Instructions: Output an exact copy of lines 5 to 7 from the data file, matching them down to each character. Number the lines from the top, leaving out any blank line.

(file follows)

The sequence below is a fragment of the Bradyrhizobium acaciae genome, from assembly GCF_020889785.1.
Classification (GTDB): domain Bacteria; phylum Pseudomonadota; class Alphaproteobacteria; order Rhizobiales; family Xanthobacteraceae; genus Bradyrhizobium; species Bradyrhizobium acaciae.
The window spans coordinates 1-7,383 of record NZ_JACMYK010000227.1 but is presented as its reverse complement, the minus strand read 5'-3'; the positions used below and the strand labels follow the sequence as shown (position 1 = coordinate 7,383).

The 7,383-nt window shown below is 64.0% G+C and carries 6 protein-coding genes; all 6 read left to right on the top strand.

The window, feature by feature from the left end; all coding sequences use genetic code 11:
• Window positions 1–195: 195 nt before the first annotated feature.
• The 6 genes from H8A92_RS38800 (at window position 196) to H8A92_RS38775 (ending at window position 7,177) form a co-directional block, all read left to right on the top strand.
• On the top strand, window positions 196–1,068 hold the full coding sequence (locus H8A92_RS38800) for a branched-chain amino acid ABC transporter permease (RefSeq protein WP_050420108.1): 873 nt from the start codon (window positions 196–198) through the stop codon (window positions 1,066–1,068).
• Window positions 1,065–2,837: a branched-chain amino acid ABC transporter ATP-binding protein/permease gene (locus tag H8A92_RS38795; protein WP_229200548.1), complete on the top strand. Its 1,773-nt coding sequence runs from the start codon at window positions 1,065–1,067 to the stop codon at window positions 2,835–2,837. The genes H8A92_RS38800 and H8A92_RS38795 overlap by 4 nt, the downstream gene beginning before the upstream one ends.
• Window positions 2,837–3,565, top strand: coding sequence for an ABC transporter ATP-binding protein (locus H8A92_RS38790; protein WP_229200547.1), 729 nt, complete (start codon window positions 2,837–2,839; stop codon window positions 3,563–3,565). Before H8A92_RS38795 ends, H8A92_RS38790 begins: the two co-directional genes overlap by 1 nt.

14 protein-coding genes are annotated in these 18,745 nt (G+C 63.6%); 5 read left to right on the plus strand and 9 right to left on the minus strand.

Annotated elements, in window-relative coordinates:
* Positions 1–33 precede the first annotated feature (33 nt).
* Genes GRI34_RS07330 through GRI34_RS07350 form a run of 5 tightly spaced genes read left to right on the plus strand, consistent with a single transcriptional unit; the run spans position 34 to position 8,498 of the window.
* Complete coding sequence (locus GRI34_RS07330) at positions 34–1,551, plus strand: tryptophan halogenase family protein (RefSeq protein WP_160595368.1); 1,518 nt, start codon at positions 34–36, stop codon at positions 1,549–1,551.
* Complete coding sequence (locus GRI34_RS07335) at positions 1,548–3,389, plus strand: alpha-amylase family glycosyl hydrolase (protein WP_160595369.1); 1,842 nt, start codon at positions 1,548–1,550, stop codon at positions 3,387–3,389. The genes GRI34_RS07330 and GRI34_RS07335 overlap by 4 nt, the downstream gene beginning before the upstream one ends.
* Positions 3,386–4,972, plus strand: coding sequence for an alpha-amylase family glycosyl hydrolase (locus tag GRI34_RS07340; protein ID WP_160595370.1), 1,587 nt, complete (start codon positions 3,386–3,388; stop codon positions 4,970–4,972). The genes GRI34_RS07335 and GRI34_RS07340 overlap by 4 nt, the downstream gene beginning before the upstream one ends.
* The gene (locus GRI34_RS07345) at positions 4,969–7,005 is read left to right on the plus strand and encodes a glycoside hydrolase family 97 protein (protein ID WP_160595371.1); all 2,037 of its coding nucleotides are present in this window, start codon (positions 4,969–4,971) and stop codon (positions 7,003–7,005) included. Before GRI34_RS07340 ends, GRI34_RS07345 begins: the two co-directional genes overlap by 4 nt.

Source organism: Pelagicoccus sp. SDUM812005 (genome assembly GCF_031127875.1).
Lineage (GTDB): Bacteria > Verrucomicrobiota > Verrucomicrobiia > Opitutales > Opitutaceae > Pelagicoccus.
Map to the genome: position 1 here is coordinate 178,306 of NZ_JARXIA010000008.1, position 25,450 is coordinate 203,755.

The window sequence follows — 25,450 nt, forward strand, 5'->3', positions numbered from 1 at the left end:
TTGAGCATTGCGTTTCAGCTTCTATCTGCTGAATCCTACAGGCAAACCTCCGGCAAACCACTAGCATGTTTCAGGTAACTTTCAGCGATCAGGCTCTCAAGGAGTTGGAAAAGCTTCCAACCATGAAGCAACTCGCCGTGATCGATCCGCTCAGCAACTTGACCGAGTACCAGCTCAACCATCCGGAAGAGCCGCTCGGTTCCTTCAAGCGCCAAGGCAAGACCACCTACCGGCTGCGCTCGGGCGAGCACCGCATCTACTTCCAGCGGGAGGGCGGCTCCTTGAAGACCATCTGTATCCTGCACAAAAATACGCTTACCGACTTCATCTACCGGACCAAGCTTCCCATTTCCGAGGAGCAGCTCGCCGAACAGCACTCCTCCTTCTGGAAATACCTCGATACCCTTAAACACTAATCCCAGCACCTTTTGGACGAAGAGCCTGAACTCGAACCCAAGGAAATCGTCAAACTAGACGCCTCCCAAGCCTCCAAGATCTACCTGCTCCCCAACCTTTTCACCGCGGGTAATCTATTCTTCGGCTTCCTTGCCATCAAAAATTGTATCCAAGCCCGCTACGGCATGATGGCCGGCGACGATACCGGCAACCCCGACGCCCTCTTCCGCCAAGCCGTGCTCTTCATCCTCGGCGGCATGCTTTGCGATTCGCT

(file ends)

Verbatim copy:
The window, feature by feature from the left end; all coding sequences use genetic code 11:
• Window positions 1–195: 195 nt before the first annotated feature.
• The 6 genes from H8A92_RS38800 (at window position 196) to H8A92_RS38775 (ending at window position 7,177) form a co-directional block, all read left to right on the top strand.